2018 - 2019 Social Justice Lecture
"Surviving Criminal Justice in America"
A Lecture/Discussion by Anthony Ray Hinton,
death row exoneree
- March 19, 2019, Stetson Room, Carlton Union Building, DeLand campus
Anthony Ray Hinton, death row exoneree, will share his story of wrongful conviction, survival on Alabama's death row, and decades-long journey to exoneration and freedom. In 1985, Anthony Ray Hinton was convicted of the unsolved murders of two fast-food restaurant managers based on the testimony of ballistics experts for the State who claimed that the crime bullets came from a dusty revolver found in Mr. Hinton's mother’s closet. Without the benefit of a competent expert to challenge the State’s ballistics experts, an all-white jury convicted Mr. Hinton and he was sentenced to death. After years of petitioning to have the revolver re-analyzed, three independent experts concluded that the bullets could not have been fired from that revolver and that they could not even have all been fired from a single gun. Mr. Hinton is now free after 30 years and will join us to share his story and discuss the changes that need to be made to prevent these types of injustices from happening to other innocent people.
2017 - 2018 Social Justice Lecture
"Is the First Amendment Obsolete?"
A Lecture/Discussion by Tim Wu,
Developer of the Net Neutrality Theory
- Feb. 28, 2018, Lee Chapel
Tim Wu is an author, policy advocate and professor at Columbia Law School and director of the Poliak Center for the study of First Amendment Issues at Columbia Journalism School. Wu's best-known work is the development of Net Neutrality theory, but he also writes about private power, free speech, copyright, and antitrust. In 2014, he ran as the progressive Democrat candidate for lieutenant governor of New York. His book The Master Switch (2010) has won wide recognition and various awards.
Wu worked at the Federal Trade Commission during the first term of the Obama administration, and has also worked as Chair of Media reform group Free Press, as a fellow at Google and worked for Riverstone Networks in the telecommunications industry. He was a law clerk for Judge Richard Posner and Justice Stephen Breyer. He graduated from McGill University (B.Sc.), and Harvard Law School.
Wu is a contributing writer at NewYorker.com and a former contributing editor at The New Republic. In 2006, Scientific American named him one of 50 leaders in science and technology; in 2007, 01238 Magazine listed him as one of Harvard's 100 most influential graduates; in 2013, National Law Journal included him in "America's 100 Most Influential Lawyers"; and in 2014 and 2015, he was named to the "Politico 50." He formerly wrote for Slate, where he won the Lowell Thomas Gold medal for Travel Journalism. In 2015, he was appointed to the Executive Staff of the Office of New York State Attorney General Eric Schneiderman as a senior enforcement counsel and special advisor. He lives in New York. For more information on this speaker, please visit www.prhspeakers.com. (Photo credit: Mikiko Hayashi)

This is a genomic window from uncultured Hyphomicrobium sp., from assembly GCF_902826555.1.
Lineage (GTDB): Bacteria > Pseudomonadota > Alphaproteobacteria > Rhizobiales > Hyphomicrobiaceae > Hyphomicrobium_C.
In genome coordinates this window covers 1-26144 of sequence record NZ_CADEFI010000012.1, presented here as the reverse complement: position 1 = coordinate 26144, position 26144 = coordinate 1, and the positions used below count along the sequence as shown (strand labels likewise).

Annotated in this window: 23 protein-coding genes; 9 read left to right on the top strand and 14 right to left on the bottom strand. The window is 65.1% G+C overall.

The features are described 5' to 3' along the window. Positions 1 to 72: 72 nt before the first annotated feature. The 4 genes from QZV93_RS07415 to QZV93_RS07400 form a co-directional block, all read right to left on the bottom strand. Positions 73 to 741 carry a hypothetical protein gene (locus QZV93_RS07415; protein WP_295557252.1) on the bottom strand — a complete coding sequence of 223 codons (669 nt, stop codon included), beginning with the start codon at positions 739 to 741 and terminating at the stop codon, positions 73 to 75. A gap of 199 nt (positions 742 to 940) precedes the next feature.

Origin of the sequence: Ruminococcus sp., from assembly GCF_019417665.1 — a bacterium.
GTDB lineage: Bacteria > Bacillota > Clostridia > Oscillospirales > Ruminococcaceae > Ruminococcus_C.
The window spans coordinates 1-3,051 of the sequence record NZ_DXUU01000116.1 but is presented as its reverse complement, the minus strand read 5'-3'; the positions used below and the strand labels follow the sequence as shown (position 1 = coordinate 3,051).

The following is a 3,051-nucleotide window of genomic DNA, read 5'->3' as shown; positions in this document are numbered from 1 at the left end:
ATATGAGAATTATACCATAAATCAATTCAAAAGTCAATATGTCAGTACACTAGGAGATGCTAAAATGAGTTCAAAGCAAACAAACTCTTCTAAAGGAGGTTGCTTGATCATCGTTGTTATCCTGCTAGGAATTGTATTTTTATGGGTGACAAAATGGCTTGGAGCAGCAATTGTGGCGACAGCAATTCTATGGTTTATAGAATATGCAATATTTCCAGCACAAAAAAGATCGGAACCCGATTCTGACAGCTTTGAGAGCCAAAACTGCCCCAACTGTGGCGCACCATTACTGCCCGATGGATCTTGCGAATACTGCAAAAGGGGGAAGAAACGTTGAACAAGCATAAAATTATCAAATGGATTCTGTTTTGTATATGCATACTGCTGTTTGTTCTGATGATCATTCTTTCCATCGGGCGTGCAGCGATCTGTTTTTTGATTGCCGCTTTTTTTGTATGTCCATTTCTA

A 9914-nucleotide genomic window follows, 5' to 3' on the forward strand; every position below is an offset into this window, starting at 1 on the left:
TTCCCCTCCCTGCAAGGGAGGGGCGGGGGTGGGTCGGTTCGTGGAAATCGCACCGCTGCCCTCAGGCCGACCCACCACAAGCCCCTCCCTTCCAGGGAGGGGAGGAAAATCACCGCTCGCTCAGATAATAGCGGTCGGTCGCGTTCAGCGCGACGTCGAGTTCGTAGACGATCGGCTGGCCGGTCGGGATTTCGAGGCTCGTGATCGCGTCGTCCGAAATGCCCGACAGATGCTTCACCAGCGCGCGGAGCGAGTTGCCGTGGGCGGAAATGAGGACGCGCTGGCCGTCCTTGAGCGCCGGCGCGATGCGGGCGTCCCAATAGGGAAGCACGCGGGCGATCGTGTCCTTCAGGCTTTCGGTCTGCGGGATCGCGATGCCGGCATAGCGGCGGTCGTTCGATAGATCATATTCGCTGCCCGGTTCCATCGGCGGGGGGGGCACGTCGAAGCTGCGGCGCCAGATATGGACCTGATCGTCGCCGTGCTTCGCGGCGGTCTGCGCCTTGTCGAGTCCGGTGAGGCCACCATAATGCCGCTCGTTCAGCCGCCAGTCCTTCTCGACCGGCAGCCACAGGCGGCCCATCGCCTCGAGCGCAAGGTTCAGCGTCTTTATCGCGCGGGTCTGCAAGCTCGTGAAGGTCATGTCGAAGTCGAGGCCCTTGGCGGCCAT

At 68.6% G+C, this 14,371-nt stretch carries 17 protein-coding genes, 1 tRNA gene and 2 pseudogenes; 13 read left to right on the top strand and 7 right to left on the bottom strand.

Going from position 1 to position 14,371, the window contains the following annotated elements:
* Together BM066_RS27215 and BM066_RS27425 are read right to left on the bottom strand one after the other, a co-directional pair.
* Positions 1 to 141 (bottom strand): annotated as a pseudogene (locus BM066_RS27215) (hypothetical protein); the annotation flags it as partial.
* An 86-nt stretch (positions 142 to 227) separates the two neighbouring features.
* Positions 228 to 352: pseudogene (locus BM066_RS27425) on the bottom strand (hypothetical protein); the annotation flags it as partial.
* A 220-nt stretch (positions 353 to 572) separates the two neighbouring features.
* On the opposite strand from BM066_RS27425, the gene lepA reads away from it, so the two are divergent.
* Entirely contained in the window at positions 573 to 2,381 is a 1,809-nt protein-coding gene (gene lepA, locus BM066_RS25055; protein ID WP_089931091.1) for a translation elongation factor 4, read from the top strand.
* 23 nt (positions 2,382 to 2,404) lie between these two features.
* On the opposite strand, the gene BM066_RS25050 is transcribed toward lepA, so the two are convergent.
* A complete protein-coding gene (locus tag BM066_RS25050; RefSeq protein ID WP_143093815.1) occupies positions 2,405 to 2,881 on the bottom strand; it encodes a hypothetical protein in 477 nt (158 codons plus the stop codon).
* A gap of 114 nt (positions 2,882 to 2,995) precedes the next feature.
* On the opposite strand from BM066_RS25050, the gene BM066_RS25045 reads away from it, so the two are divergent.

2016 - 2017 Social Justice Lecture
"Black Students and the Redefinition of Racist Ideas"
A Lecture/Discussion by Dr. Ibram X. Kendi,
New York Times best-selling author and award-winning historian
- April 27, 2017, Marshall and Vera Lea Rinker Welcome Center
Ibram X. Kendi's book Stamped from the Beginning: The Definitive History of Racist Ideas in America won the 2016 National Book Award for Nonfiction and was named a finalist for the 2016 National Book Critics Circle Award. Described as “engrossing and relentless” by The Washington Post, Stamped was named to Best Books of 2016 lists in the Boston Globe, Kirkus, The Root, Chicago Review of Books, and Buzzfeed. Stamped has been nominated for the NAACP Image Award for Outstanding Literary Work in Nonfiction.
Kendi is also the author of the award-winning book The Black Campus Movement: Black Students and the Racial Reconstitution of Higher Education, 1965-1972. He has published 14 essays in journals and books, as well as many op-eds in publications including The New York Times, Salon, New York Daily News, The Huffington Post, and The Chronicle of Higher Education. In addition, he is the associate editor of the leading online platform for public scholarship on Black life, Black Perspectives. A graduate of Florida A&M University and Temple University, Kendi is an assistant professor of African American history at the University of Florida.
2014-15 Social Justice Lecture
"Entrepreneurism for Social Change: Inside Stories of Making the World Better, One Company at a Time"
A Lecture/Discussion by Patrick Davis,
Stetson alumnus, CEO of Davis Brand Capital and Co-Founder of StandUp Foundation
- Feb. 18, 2015, Stetson Room, Carlton Union Building, DeLand campus
- Feb. 19, 2015, Great Hall, College of Law, Gulfport
Panera. Chipotle. Nike. Progressive.